Abraham Lincoln’s Firm Answer to Greeley’s Scolding Letter
On Aug. 19, 1862, New York Tribune editor Horace Greeley wrote a letter lecturing Abraham Lincoln that he should free the South’s slaves. The president was quick to reply. Just three days after receiving Greeley’s letter, Lincoln wrote a clear, firm response stating emphatically to Greeley that he was waging the Civil War to preserve the Union, not end slavery. Though Lincoln stipulated that he personally wished all men could be free, slavery was not his wartime priority.
It is interesting to note, that less than a month after answering Greeley, Lincoln issued an executive order on September 22 that led to the Emancipation Proclamation. It declared that all slaves in Confederate states would be freed unless those states returned to Union control by the first day of 1863.
Lincoln’s letter to Greeley, with its bold declaration that ending slavery was not his highest priority, was of keen interest to the Confederacy, of course. One of the South’s leading newspapers, The Daily Picayune (New Orleans), published Lincoln’s letter on Sept. 9, 1862:
President Lincoln Answers Horace Greeley
Some time ago the editor of the Tribune published in that paper a long letter to the President of the United States, telling him what the people (i.e., the Abolitionists) expect and demand of him to do, in the way of carrying out the requisitions of the Confiscation Act. The following is the reply of the President:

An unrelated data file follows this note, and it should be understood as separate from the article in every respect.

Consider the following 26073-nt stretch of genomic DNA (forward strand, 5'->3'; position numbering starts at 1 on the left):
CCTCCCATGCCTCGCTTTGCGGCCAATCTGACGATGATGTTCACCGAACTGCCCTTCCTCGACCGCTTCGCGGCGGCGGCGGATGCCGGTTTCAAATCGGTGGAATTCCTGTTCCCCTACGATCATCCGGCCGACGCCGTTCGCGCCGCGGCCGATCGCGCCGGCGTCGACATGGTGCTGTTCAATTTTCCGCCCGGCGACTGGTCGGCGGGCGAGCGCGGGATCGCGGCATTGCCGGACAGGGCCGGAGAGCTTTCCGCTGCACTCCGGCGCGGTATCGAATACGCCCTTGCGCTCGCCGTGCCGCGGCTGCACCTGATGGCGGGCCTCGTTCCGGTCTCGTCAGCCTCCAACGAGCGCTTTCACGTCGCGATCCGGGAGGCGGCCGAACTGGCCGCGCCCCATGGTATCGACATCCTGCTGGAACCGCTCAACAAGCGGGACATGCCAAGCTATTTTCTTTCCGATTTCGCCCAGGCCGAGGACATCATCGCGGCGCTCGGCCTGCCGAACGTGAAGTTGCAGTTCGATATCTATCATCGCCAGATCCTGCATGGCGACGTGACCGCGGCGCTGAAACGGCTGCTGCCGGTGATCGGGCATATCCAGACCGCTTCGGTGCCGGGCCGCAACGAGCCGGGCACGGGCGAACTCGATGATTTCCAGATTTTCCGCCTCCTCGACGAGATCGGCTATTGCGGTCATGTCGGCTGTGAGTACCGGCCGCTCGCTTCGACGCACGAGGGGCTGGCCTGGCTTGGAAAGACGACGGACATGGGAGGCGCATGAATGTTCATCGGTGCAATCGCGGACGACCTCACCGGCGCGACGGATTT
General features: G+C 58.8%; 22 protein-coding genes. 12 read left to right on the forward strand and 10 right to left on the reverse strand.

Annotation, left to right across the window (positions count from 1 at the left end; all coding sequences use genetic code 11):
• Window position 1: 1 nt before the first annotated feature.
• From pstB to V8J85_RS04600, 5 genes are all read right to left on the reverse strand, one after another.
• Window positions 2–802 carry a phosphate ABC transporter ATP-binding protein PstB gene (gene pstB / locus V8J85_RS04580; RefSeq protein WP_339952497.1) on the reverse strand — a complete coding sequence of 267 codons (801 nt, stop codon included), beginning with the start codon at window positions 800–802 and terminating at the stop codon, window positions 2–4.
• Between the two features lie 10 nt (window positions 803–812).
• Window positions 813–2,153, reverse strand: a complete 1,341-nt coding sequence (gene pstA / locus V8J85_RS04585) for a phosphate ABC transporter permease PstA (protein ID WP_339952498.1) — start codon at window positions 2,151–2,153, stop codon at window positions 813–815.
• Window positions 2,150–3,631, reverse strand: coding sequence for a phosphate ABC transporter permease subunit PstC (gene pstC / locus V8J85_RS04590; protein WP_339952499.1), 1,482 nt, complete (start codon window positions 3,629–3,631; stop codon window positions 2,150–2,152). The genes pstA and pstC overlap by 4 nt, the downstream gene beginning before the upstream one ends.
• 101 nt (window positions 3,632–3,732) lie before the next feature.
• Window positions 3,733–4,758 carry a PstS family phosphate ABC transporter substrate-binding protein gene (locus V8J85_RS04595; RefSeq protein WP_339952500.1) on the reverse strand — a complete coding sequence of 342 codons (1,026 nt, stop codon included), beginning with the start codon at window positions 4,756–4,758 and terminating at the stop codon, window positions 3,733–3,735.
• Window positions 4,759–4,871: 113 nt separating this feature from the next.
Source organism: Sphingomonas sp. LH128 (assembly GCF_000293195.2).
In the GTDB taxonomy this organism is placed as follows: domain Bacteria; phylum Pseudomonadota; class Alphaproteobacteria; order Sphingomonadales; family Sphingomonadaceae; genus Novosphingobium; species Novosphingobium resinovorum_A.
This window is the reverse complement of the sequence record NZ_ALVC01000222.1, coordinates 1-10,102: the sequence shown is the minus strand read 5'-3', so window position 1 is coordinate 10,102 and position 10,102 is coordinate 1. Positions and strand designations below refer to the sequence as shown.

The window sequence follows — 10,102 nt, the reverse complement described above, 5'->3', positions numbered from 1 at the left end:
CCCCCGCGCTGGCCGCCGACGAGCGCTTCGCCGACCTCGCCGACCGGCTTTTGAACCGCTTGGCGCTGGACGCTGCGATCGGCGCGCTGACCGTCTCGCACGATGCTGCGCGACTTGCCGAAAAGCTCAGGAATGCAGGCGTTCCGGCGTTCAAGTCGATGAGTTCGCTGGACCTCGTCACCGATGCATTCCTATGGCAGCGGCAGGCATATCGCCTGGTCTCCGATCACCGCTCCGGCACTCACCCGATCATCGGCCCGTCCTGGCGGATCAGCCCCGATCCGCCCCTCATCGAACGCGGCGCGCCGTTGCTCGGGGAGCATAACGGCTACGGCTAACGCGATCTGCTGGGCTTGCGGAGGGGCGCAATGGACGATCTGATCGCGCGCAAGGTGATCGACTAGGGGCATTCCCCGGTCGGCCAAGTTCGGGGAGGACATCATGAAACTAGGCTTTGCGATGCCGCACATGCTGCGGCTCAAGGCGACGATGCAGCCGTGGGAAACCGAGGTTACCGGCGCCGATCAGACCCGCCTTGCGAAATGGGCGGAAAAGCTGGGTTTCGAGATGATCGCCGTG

Washington, August 22, 1862
Hon. Horace Greeley:
Dear Sir – I have just read yours of the 19th, addressed to myself through the New York Tribune. If there be in it any statements or assumptions of fact which I may know to be erroneous, I do not now and here controvert it. If there be in it any inference which I believe to be falsely drawn, I do not now and here argue against it. If there be perceptible in it an impatient and dictatorial tone, I waive it, in deference to an old friend, whose heart I have always supposed to be right.
As to the policy I “seem to be pursuing,” as you say, I have not meant to leave any one in doubt. I would save the Union. I would save it the shortest way under the Constitution. The sooner the national authority can be restored, the nearer the Union will be the Union as it was.
If there be those who would not save the Union unless they could at the same time save slavery, I do not agree with them. If there be those who would not save the Union unless they could at the same time destroy slavery, I do not agree with them. My paramount object in this struggle is to save the Union, and is not either to save or destroy slavery. If I could save the Union with the freeing of any slave I would do it, and if I could save it by freeing all the slaves I would do it. And if I could save it by freeing some and leaving others alone, I would also do that. What I do about slavery and the colored race I do because I believe it helps to save the Union. And what I forbear, I forbear because I do not believe it would help to save the Union.
I shall do less whenever I shall believe what I am doing hurts the cause, and I shall do more whenever I shall believe doing more will help the cause. I shall try to correct errors, and I shall adopt new views so fast as they shall appear to be true views.
I have here stated my purpose according to my view of official duty, and I intend no modification of my oft expressed personal wish that all men everywhere could be free.
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